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The new school year, 5769, commenced yesterday with only the scandal over the absorption of Ethiopian children in Petah Tikvah's ultra-Orthodox schools casting a shadow over the exciting beginning for so many. This year, 1.48 million pupils will attend grades 1-12, while some 385,000 will go to kindergarten.

"The school year commenced with nearly zero problems," said Shimshon Shoshani, director general of the Education Ministry. "I cannot recall such a calm start to a school year, without strikes or threats to strike," he added.

Some 16 schools, with about 6,000 pupils, did not open their gates yesterday, the ministry said. Among them are six schools in Lod, whose parent-teacher associations kept the schools shut to protest problems with infrastructure.

PM in the class

Prime Minister Benjamin Netanyahu and Education Minister Gideon Sa'ar visited the Shaked school at the religious Kibbutz Sde Eliyahu, in the Beit She'an Valley, which recently received media attention for having the highest rate of in the country of graduates joining Israel Defense Forces combat units.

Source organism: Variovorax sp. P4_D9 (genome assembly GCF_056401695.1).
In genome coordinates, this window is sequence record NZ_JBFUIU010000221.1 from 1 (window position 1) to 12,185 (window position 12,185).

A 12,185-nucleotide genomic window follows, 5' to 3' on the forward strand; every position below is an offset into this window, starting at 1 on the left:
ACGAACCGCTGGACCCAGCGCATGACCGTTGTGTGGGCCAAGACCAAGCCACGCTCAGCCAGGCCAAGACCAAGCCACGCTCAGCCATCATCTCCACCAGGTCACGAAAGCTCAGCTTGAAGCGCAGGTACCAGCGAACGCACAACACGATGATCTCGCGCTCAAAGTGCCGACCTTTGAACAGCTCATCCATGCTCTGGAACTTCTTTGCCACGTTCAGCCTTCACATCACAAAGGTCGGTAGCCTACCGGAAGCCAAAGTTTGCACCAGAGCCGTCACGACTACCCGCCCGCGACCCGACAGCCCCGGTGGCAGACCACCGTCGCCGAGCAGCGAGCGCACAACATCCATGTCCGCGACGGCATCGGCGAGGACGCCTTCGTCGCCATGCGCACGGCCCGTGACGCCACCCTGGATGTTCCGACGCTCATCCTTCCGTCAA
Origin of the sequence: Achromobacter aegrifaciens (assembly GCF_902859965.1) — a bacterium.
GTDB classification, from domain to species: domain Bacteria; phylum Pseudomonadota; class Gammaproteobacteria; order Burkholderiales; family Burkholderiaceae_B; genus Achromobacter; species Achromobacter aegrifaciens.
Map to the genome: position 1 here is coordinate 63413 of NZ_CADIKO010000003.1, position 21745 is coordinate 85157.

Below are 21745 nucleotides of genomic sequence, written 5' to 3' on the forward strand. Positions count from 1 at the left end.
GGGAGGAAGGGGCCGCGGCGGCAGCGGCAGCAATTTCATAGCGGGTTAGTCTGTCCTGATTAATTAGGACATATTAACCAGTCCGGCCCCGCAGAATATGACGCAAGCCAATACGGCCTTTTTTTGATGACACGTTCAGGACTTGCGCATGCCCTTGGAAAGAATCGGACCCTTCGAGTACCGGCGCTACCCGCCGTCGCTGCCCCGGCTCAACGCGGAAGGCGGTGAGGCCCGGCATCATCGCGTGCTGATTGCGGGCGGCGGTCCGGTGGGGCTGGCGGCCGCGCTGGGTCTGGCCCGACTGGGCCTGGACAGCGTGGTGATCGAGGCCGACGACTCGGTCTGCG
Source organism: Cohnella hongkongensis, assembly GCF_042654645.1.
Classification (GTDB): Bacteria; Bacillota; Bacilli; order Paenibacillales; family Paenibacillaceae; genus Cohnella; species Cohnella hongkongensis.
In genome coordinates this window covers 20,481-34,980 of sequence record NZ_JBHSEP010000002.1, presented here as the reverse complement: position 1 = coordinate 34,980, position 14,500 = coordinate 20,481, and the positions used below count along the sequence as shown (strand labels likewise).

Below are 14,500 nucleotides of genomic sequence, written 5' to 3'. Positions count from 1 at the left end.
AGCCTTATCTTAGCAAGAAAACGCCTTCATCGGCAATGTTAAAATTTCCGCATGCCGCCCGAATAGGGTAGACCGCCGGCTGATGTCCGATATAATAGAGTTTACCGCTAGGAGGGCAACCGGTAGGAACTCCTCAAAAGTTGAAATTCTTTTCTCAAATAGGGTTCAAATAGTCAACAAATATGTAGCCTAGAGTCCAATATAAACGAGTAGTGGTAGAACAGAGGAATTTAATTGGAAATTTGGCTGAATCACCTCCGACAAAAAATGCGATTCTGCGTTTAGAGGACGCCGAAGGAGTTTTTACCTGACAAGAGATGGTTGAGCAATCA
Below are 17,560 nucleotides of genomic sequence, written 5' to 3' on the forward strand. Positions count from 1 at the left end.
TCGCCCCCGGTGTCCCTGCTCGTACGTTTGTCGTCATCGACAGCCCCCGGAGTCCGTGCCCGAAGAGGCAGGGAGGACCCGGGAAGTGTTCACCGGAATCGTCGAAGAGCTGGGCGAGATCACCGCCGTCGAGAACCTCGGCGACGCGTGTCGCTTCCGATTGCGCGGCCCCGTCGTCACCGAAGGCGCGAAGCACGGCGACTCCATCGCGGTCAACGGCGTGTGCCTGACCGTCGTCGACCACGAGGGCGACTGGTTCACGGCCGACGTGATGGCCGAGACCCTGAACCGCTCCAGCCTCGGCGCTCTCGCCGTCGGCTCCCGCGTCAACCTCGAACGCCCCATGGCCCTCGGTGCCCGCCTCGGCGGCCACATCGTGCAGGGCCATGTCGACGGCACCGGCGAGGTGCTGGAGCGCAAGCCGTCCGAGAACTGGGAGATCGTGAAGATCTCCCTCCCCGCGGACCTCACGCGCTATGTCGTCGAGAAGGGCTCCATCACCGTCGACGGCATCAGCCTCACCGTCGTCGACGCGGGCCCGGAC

"Our visit to the school is an expression of great appreciation for those who join the ranks of the IDF for substantive service, because the IDF is one of the fundamentals of our existence here," Netanyahu said.

The prime minister noted that the day marked the 70th anniversary of the outbreak of World War II. "Last week, I was in Germany and saw the terrible cost that our people paid when we were helpless. Your spirit of volunteerism promises that no such thing will happen again," Netanyahu said.

Educaton Minister Gideon Sa'ar said: "We came to salute you all for your activism, your achievements and the spirit of contribution to society which has brought you to great achievements by all the standards set by the education system."

Sa'ar praised the school for being the opposite of the "gimme, I deserve it" attitude.

Shaked's principal, Moshe Tor-Paz, said that "we educate our youth to educational excellence, to social contribution and commitment to the community. Volunteering for substantive military service is a bonus. Our education nurtures and emphasizes the fact that there are duties, not only rights."

The head of the local council, Yoram Karin, added that the high rate of volunteers for combat duty among the school's pupils resulted from "a complete education system, in which volunteering, setting goals and learning values are linked with educational excellence."